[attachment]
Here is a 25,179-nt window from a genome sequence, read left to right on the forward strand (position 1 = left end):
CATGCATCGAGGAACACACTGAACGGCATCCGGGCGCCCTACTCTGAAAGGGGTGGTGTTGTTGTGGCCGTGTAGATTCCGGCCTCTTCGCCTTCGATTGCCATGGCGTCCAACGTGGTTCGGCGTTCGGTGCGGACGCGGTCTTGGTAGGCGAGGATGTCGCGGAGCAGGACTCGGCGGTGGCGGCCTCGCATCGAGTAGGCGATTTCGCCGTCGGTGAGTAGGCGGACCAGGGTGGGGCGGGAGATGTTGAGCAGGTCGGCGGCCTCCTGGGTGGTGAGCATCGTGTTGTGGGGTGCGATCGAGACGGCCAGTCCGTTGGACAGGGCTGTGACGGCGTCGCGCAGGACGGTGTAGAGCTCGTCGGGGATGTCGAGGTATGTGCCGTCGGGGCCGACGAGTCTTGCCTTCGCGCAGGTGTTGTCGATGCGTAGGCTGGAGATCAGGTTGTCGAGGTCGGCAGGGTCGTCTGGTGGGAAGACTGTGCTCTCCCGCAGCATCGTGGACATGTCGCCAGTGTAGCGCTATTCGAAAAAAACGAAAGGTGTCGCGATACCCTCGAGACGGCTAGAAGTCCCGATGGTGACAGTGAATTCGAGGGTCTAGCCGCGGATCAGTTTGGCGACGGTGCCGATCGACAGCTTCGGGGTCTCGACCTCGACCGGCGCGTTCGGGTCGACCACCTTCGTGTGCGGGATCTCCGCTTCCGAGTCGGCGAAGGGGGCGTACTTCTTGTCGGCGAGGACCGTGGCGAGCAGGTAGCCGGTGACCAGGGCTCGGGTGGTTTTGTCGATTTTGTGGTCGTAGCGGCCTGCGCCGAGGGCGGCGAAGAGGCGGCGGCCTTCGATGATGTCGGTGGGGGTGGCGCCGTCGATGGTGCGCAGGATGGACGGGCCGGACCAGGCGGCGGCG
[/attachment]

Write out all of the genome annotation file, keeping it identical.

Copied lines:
Here is a 25,179-nt window from a genome sequence, read left to right on the forward strand (position 1 = left end):
CATGCATCGAGGAACACACTGAACGGCATCCGGGCGCCCTACTCTGAAAGGGGTGGTGTTGTTGTGGCCGTGTAGATTCCGGCCTCTTCGCCTTCGATTGCCATGGCGTCCAACGTGGTTCGGCGTTCGGTGCGGACGCGGTCTTGGTAGGCGAGGATGTCGCGGAGCAGGACTCGGCGGTGGCGGCCTCGCATCGAGTAGGCGATTTCGCCGTCGGTGAGTAGGCGGACCAGGGTGGGGCGGGAGATGTTGAGCAGGTCGGCGGCCTCCTGGGTGGTGAGCATCGTGTTGTGGGGTGCGATCGAGACGGCCAGTCCGTTGGACAGGGCTGTGACGGCGTCGCGCAGGACGGTGTAGAGCTCGTCGGGGATGTCGAGGTATGTGCCGTCGGGGCCGACGAGTCTTGCCTTCGCGCAGGTGTTGTCGATGCGTAGGCTGGAGATCAGGTTGTCGAGGTCGGCAGGGTCGTCTGGTGGGAAGACTGTGCTCTCCCGCAGCATCGTGGACATGTCGCCAGTGTAGCGCTATTCGAAAAAAACGAAAGGTGTCGCGATACCCTCGAGACGGCTAGAAGTCCCGATGGTGACAGTGAATTCGAGGGTCTAGCCGCGGATCAGTTTGGCGACGGTGCCGATCGACAGCTTCGGGGTCTCGACCTCGACCGGCGCGTTCGGGTCGACCACCTTCGTGTGCGGGATCTCCGCTTCCGAGTCGGCGAAGGGGGCGTACTTCTTGTCGGCGAGGACCGTGGCGAGCAGGTAGCCGGTGACCAGGGCTCGGGTGGTTTTGTCGATTTTGTGGTCGTAGCGGCCTGCGCCGAGGGCGGCGAAGAGGCGGCGGCCTTCGATGATGTCGGTGGGGGTGGCGCCGTCGATGGTGCGCAGGATGGACGGGCCGGACCAGGCGGCGGCG